So far the strangest thing about the new novel being out is that people write me that the novel made them cry -- I've never published a novel that's had so many people consistently write me about their emotional reaction -- and then they tell me the lines they love. It's the strangest thing to have your novel come back at you in disconnected lines -- wonderful too, but oddly disorienting.
Here is a beautiful new review by Lauren Daley in South Coast Today that really allows the novel to speak. Wriiting a novel about a novelist who's never cared for novelists while I'm trying to start writing a new novel, I was surprised the reviewer quoted this line from my novel today. Harriet, a reclusive novelist, wrote, “I’ve never cared for novelists. They don't know how to be essential. They lack self-restraint. If you can’t evoke emotion — twist-tie one soul to another — in the density of a poem, then you don’t deserve to work in words.”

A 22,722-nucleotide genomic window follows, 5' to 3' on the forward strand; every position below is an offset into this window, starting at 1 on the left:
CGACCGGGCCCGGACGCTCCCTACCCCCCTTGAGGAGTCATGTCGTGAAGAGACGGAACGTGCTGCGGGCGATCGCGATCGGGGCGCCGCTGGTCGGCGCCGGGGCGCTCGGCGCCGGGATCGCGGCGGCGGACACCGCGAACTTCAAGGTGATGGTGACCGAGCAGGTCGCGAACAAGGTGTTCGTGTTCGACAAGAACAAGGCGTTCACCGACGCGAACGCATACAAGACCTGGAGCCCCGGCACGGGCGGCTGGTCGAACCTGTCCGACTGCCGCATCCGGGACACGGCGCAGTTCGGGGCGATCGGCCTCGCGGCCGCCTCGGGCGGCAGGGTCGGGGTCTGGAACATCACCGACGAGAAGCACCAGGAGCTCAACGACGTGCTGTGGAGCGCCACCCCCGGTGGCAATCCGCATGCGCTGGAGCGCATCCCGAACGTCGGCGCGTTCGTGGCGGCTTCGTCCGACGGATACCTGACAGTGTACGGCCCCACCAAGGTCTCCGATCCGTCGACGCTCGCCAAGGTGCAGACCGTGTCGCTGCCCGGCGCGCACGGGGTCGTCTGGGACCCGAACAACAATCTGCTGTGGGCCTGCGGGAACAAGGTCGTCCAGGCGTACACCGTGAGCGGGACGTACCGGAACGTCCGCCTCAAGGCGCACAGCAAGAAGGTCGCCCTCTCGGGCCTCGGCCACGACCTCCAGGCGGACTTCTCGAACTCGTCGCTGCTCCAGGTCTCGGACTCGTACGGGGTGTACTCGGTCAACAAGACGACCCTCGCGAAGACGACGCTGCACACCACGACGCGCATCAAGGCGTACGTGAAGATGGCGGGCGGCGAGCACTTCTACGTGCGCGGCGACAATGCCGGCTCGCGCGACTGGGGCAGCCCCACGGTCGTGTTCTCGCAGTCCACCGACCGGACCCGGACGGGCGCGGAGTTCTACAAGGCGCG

I know exactly where this idea came from. As a young writer I was a devout short story writer and had no intentions of ever writing anything else, and in my most zealous phase, I once said -- about novelists, "If you can't tell a moving compelling story in twenty-five pages or less, why call yourself a writer?"
I eventually broadened my definition of a writer.